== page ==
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Record number of UK HIV cases
HIV test
More people than ever are testing positive for HIV
One in every 1,000 people aged 15-49 in the UK is infected by the HIV virus, which can lead to Aids, according to latest estimates.

The Public Health Laboratory Service says that the number of people living with diagnosed HIV infection is increasing by at least 10% a year.

Dr Angus Nicoll, Acting Director of the PHLS Communicable Disease Surveillance Centre, said: "This is a worrying figure.


1999 now looks set to have the highest number of UK HIV diagnoses not just for the 1990s, but ever

Dr Angus Nicholl, Public Health Laboratory Service

"Although the 1 in 1000 figure is much lower than, for example, countries in sub-Saharan Africa there is no cause for complacency in the UK."

In parts of Africa one in five people is infected with HIV.

Dr Nicholl said the PHLS had identified combating HIV as a top priority.

"HIV is an entirely preventable infection, and yet new infections continue to occur and, allowing for late reports which are still to come in, 1999 now looks set to have the highest number of UK HIV diagnoses not just for the 1990s, but ever."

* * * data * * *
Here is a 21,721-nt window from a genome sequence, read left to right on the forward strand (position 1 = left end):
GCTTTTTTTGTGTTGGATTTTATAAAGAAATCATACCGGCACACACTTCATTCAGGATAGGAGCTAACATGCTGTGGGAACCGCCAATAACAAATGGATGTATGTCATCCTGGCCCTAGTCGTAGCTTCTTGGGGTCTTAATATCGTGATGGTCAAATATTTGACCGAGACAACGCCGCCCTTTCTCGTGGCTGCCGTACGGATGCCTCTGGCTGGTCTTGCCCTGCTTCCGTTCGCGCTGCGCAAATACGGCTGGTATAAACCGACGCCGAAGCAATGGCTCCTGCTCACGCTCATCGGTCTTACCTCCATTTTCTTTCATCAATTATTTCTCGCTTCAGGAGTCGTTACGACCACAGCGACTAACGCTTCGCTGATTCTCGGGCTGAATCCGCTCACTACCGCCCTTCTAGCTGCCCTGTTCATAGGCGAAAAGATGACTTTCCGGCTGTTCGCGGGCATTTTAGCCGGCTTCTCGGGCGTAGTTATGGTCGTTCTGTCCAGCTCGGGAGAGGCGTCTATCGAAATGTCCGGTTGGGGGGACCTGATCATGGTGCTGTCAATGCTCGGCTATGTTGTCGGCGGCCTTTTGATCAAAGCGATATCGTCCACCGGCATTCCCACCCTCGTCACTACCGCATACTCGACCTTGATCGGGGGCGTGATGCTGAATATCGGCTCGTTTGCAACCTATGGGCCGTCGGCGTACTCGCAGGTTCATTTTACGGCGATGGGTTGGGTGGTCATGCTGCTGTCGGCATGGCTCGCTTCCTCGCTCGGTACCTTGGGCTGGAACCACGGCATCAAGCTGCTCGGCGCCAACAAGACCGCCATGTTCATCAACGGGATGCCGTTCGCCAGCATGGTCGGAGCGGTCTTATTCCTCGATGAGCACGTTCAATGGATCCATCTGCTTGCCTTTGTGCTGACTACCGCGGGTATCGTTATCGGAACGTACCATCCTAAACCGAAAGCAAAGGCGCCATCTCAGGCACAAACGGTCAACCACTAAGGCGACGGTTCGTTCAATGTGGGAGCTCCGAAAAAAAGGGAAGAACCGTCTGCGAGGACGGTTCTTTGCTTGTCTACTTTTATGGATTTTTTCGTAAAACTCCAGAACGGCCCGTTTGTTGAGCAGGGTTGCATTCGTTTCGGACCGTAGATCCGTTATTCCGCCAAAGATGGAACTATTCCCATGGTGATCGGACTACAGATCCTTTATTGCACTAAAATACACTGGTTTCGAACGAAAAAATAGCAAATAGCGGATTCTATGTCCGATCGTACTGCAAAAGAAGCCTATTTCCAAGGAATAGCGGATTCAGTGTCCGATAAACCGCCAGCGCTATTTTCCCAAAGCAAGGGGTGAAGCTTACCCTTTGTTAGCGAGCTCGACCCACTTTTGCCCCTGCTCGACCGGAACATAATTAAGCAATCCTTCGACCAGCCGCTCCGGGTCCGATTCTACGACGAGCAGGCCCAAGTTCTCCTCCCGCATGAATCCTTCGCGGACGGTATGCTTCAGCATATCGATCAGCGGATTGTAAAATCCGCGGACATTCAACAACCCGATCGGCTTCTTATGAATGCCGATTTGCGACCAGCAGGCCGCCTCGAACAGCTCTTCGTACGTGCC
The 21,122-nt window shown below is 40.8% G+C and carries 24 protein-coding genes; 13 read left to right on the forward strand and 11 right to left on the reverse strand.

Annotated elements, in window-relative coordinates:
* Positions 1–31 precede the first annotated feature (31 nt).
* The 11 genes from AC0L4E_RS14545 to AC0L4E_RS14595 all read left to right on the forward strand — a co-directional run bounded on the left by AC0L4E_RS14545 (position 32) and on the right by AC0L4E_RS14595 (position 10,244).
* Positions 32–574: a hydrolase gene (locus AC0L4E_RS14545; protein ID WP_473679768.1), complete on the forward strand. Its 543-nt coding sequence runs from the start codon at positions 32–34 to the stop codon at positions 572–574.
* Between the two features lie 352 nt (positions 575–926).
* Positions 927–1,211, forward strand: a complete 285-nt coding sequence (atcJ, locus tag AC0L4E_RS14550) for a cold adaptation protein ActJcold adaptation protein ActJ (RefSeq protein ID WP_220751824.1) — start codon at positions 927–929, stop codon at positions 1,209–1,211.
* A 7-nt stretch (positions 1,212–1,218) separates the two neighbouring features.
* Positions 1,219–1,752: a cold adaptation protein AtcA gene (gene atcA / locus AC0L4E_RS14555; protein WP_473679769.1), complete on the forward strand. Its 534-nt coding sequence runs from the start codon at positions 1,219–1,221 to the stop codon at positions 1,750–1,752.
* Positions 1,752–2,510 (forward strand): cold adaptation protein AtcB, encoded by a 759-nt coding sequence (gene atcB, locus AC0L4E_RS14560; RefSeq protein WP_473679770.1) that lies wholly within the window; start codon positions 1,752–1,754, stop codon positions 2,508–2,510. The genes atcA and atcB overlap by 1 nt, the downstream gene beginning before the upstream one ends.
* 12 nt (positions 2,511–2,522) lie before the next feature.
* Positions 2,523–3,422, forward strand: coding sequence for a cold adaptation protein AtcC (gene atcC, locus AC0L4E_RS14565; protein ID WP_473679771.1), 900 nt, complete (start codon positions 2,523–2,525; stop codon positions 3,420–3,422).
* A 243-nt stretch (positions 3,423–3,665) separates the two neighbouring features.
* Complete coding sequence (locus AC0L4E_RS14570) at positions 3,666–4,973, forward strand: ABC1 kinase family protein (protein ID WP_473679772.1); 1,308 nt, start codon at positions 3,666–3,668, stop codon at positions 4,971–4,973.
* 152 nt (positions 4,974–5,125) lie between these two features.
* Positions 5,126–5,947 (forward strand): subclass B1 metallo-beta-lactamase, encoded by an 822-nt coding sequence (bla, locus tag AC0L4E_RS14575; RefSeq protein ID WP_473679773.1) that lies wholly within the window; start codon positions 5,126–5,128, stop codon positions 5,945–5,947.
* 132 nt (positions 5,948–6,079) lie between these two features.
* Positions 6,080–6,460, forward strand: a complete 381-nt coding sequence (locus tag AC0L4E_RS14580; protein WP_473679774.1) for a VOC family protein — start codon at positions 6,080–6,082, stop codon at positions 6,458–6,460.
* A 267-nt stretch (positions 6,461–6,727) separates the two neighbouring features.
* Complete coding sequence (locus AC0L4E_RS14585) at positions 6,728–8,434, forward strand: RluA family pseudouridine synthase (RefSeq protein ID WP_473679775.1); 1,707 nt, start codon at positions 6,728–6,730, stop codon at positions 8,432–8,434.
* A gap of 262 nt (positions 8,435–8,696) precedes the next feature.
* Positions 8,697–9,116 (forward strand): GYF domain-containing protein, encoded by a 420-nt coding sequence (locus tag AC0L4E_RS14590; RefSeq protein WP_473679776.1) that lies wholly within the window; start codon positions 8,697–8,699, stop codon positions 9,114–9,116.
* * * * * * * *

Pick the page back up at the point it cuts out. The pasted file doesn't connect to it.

Dr Nicholl stressed that although drugs were now available to slow the progression of disease, there was still no cure for HIV.

He said prevention was the key to successfully checking the spread of the disease in the UK.

"It is vital that we reinvigorate our prevention campaigns and reinforce the importance of safer sex messages in the forthcoming new government Sexual Health and HIV strategy."

The PHLS is particularly concerned that the level of risk taking appears to be increasing.

The proportion of injecting drug users who report sharing injecting equipment has increased by over 30% since 1997.

In addition, diagnoses of other sexually transmitted infections, notably gonorrhoea and syphilis, are rising - suggesting more people are having unsafe sex.

The PHLS will present information about HIV in the UK to the International Aids Conference starting in Durban, South Africa, starting on Sunday.

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BBC Health Correspondent Karen Allen
"Some people cannot tolerate the side effects of HIV drugs"
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